Arranging Israeli legal status for a foreign spouse– what if he or she has a criminal record?
If the foreign partner of an Israeli has a criminal record, this may be a barrier to arranging legal status in Israel. A spouse’s criminal is a complex issue which has been brought up more than once in Israeli courts. In this article, attorney Michael Decker discusses the subject in detail, describing the couple’s legal options when a criminal record is recorded in the foreign partner’s certificate of good conduct.
The law offices of Cohen, Decker, Pex, Brosh, in Jerusalem and Tel Aviv, specialize in the area of Israeli immigration law. Our office has extensive experience in arranging Israeli legal status for foreign partners (including cases in which they have a criminal record) and representing them before the Population and Immigration Authority of the Interior Ministry, as well as before administrative and judicial courts. We handle issues of immigration to Israel, citizenship, and visas, including appeals of Interior Ministry decisions.
Filing a joint-life application and the process of evaluating a foreign partner’s criminal record
A foreign citizen married to or in a relationship with an Israeli must arrange his or her personal status with the Interior Ministry, as legislated by the Citizenship Law. This is a process that takes a few years and involves several stages. In the first stage, the couple submits a joint-life application. You can find detailed information on differences in the process for married couples or common law couples in other articles on our website.
As part of the joint-life application process, a comprehensive background check is done on the foreign partner. This check includes evaluating whether there is any legal or security impediment to accepting their application and granting a visa to the foreign partner. This visa enables the foreign citizen to reside in Israel and begin the process that will eventually lead to Israeli citizenship.
There is no doubt that a criminal record of one of the partners may be considered such an impediment. Both partners are required to present various documents (which are prerequisites for filing the application), including a certificate of good conduct or an official document from their country of origin regarding their criminal record or lack thereof. The State of Israel, justifiably, does not want to bring in and grant temporary or permanent status to foreign citizens who may represent a danger to the public, or engage in criminal activities in the country.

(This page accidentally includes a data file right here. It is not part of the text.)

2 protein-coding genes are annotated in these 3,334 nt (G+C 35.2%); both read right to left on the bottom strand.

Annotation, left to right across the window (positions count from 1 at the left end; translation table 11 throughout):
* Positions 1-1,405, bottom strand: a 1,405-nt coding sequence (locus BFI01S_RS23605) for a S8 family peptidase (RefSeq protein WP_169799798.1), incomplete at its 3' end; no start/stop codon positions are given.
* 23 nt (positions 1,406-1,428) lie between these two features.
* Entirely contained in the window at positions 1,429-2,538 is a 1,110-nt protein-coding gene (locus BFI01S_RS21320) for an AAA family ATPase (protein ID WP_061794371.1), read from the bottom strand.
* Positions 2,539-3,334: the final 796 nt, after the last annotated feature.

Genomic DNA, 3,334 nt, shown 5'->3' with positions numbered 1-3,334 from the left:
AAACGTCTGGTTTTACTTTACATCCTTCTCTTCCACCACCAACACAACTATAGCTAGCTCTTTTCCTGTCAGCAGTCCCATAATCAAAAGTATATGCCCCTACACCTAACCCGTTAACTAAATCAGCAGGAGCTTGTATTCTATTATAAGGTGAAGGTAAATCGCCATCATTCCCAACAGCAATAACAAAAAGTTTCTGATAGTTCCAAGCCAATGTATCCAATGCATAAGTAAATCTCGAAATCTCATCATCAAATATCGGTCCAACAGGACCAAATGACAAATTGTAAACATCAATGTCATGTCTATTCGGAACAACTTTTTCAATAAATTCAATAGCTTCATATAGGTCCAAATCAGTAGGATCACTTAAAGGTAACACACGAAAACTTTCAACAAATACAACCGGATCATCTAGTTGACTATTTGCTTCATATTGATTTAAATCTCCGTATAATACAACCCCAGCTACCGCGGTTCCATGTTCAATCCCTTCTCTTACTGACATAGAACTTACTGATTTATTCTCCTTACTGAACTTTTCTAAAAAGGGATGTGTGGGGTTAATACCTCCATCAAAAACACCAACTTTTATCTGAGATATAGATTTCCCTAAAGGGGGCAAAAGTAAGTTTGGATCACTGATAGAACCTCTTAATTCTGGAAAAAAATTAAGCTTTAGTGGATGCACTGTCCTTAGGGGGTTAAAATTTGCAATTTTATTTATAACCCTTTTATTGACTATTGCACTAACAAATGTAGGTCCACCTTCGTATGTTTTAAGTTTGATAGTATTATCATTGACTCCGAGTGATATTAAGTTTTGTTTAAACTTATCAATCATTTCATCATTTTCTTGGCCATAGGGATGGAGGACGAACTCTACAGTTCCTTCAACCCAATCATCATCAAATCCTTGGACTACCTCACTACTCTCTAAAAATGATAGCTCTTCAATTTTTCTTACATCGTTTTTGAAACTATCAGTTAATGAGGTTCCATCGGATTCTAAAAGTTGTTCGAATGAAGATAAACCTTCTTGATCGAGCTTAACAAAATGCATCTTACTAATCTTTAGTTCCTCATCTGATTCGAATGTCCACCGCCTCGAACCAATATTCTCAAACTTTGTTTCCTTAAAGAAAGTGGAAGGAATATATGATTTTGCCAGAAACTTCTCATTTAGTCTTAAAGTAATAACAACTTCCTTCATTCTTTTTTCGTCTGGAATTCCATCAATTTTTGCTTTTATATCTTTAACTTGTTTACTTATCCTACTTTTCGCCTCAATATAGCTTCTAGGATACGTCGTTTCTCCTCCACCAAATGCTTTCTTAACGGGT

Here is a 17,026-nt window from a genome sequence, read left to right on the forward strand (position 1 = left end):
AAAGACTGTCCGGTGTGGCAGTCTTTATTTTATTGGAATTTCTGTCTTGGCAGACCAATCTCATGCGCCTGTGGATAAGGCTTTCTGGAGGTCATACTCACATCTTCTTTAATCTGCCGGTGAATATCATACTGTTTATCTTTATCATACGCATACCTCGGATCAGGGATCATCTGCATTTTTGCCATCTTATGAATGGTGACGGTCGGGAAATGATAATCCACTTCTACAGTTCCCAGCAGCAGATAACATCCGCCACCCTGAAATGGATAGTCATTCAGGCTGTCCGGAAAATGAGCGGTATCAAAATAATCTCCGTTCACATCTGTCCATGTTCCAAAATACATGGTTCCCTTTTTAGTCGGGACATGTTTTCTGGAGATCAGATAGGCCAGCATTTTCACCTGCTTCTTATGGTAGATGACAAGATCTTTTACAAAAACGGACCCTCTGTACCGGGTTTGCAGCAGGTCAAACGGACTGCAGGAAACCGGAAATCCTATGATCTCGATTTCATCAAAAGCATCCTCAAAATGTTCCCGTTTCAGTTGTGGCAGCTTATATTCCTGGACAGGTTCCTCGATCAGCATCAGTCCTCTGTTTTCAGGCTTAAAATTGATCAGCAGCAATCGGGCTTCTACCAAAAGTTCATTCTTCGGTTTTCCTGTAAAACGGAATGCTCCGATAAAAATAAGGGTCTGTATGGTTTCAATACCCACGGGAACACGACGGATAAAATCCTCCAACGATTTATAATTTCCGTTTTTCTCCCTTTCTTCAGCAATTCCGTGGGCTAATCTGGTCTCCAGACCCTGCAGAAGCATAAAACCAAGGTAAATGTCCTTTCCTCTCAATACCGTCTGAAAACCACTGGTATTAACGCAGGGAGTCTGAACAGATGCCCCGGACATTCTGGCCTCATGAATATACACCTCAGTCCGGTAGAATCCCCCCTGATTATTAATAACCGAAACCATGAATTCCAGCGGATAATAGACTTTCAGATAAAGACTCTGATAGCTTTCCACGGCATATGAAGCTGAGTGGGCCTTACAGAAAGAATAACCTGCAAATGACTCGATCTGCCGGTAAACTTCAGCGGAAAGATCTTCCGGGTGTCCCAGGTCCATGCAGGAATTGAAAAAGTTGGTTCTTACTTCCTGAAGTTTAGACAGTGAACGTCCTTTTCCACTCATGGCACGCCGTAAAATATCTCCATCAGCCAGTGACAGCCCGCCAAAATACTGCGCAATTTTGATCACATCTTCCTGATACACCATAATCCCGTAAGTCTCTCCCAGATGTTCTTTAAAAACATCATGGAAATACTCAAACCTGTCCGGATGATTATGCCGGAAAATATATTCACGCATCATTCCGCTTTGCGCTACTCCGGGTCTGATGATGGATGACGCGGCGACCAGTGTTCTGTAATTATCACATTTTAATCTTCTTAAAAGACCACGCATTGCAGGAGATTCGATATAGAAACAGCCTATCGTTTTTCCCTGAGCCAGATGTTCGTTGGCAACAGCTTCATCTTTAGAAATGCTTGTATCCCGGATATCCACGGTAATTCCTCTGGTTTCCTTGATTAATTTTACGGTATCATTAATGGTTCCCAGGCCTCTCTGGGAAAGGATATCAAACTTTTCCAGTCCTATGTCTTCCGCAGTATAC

How the Population and Immigration Authority reaches its decision
When the Israeli partner has a criminal record, the joint-life application will only rarely be refused on these grounds. The situation differs, however, if the foreign partner’s criminal past is at issue. Interior Ministry regulations are based on the assumption that a marriage or a romantic relationship is not enough on its own to grant a foreign partner the right to settle in Israel. The authorities will approve the absorption of the foreign partner only if it is proven that he or she does not pose a danger to the State of Israel or its citizens. Each case is considered on its own merits, but a foreign partner’s involvement in criminal activity is likely to lead to a refusal to accept the joint-life application.
The decision is based on the evaluation of the foreign partner’s criminal record by law-enforcement bodies (police and others). In cases where the application is rejected due to pending criminal proceedings in the applicant’s country of origin, Interior Ministry regulations state that the couple can reapply when and if the proceedings are closed. Note that the official bodies’ opinion constitutes a recommendation only; the final decision is left up to the Population and Immigration Authority. Sometimes submitting additional documents, such as a document indicating a change in circumstances, may prevent rejection of the application.
How can the decision be appealed?
If a joint-life application is refused on the grounds that the foreign partner has a criminal record, the couple can file an internal appeal of the decision, and eventually bring it to the appeals court if necessary. An appeals court decision can in turn be appealed to the district court, sitting as an administrative affairs court. A study of court and appeals court rulings shows that when hearing appeals, the courts closely examine the crimes of which the foreign partner has been convicted.
When the crimes are not serious enough to endanger the Israeli public, this may be cause for the court to intervene in the Interior Ministry’s decision and change it, or send the case back to be reviewed again. For example, possession of drugs for personal use is not the same as assault (though, as noted, each case is evaluated on its own merits). In addition, sometimes irregularities in legal processes may lead to intervention in the decision. Thus, for example, if the Interior Ministry did not seek any opinion from the Israeli police, this constitutes a deviation from Interior Ministry regulations and most likely will lead to changing the decision.
Contact an attorney specializing in Israeli immigration law
The summary we have presented here is a general one, based on familiarity with the issue and the experience our office has acquired in representing and assisting foreign partners of Israelis (including those with criminal records) in processes with the Interior Ministry and various courts. If you would like to file a family unification application for a married couple, or a joint-life application for a common law couple, or have encountered difficulties in filing the application, our office is available to answer any question or offer assistance.